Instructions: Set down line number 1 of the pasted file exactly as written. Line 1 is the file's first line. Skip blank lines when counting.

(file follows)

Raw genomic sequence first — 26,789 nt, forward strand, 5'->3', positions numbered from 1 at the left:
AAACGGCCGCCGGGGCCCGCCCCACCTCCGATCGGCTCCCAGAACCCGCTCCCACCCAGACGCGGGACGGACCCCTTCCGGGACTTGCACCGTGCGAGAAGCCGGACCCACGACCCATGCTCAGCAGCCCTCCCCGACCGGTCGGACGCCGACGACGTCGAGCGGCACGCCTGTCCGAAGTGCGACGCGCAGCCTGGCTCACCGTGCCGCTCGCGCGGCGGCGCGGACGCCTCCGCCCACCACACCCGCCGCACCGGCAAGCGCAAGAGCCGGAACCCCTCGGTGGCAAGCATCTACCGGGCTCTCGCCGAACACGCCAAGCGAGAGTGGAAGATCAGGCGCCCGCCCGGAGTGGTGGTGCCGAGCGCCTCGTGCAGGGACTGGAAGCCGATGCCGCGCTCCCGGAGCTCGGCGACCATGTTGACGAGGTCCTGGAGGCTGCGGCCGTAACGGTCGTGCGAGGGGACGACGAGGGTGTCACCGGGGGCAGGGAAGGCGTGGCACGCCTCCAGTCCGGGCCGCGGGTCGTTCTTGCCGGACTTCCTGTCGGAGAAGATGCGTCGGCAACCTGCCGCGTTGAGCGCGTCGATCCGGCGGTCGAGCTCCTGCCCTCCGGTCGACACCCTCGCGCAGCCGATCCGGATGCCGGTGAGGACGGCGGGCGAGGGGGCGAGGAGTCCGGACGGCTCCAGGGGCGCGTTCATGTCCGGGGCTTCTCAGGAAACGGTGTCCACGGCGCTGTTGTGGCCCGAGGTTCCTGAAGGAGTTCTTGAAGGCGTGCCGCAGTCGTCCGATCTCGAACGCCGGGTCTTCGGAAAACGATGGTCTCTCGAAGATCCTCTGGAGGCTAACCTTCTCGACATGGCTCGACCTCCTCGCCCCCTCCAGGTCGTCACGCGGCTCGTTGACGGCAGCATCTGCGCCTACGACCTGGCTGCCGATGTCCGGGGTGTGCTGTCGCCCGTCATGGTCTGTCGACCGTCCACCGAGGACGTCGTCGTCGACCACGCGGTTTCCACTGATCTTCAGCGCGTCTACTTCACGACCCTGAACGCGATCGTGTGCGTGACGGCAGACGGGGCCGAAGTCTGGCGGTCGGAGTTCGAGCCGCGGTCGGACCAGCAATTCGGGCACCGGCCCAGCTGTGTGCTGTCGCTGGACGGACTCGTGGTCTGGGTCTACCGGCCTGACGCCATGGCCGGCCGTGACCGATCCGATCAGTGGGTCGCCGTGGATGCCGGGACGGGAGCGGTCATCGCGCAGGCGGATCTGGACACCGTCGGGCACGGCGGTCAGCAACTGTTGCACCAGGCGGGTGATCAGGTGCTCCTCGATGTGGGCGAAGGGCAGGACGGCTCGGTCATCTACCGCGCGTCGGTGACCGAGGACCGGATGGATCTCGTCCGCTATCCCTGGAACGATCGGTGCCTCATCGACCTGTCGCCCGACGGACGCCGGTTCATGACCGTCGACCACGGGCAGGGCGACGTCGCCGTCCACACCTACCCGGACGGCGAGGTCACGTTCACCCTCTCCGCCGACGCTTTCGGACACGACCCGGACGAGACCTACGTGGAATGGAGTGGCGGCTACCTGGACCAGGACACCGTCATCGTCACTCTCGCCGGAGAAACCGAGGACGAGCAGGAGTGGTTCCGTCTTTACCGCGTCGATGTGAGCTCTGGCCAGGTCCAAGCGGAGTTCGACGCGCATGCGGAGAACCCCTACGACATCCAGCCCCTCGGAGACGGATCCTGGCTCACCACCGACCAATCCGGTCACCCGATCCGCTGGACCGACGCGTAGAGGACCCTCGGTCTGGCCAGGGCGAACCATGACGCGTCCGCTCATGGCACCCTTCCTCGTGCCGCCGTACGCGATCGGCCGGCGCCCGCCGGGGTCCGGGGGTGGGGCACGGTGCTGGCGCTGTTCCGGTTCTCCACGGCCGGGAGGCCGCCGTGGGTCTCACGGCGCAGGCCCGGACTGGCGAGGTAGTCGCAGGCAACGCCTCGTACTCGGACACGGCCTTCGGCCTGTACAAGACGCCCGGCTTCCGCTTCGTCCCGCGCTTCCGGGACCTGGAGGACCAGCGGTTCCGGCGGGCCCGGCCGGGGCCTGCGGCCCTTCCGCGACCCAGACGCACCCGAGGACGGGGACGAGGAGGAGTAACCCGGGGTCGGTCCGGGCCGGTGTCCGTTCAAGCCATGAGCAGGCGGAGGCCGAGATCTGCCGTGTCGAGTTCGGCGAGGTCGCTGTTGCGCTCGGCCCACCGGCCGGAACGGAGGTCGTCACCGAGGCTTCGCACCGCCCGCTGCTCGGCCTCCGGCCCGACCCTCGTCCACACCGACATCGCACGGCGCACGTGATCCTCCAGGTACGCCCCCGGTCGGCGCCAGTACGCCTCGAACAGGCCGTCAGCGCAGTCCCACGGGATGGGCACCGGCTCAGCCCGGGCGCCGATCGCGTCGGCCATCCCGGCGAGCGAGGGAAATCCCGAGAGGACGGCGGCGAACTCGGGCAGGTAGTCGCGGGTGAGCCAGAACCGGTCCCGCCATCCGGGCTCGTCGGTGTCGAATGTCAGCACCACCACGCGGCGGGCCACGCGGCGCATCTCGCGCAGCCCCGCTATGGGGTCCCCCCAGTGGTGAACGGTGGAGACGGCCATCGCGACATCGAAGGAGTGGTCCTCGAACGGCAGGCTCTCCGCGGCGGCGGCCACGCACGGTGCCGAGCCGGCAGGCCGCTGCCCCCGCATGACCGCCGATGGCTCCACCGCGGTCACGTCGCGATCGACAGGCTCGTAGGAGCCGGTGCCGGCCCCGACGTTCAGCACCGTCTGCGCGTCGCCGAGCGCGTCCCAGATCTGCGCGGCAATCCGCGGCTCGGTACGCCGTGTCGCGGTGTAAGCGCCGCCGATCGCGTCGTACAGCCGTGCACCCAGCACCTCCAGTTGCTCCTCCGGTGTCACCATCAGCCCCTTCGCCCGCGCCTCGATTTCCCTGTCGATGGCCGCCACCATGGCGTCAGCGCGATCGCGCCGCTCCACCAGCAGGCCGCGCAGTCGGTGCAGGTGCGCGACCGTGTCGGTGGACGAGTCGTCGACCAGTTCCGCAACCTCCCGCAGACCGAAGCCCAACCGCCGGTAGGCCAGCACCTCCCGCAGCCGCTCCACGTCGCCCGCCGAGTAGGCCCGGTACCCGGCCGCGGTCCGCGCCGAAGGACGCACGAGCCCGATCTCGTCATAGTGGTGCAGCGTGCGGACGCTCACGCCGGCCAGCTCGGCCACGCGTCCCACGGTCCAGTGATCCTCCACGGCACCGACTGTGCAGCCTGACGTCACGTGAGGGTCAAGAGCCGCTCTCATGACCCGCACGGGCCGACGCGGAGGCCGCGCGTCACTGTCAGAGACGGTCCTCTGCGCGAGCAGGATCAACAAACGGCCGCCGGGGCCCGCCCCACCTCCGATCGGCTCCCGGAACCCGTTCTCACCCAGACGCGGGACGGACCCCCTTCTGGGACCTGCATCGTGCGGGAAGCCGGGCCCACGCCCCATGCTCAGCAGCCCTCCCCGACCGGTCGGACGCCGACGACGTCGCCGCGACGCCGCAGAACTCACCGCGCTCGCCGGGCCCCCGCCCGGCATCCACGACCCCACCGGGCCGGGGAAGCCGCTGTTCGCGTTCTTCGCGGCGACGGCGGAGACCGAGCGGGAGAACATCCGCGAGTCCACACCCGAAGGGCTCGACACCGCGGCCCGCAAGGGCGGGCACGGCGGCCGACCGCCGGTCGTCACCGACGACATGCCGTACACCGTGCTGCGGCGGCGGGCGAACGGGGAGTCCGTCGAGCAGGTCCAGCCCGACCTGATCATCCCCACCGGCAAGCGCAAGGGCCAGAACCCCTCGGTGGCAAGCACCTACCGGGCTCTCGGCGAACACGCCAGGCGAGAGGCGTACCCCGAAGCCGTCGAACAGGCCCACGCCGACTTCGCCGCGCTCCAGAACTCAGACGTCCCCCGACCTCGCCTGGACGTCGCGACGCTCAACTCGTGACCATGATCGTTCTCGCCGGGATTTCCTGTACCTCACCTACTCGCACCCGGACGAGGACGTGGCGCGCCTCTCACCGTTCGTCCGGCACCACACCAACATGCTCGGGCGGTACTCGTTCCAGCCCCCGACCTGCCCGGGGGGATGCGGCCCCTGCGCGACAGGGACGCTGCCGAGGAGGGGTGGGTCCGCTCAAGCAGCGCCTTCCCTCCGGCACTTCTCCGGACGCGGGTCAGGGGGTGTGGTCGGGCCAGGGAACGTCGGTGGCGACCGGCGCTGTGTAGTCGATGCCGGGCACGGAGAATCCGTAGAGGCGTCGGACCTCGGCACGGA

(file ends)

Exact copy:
Raw genomic sequence first — 26,789 nt, forward strand, 5'->3', positions numbered from 1 at the left: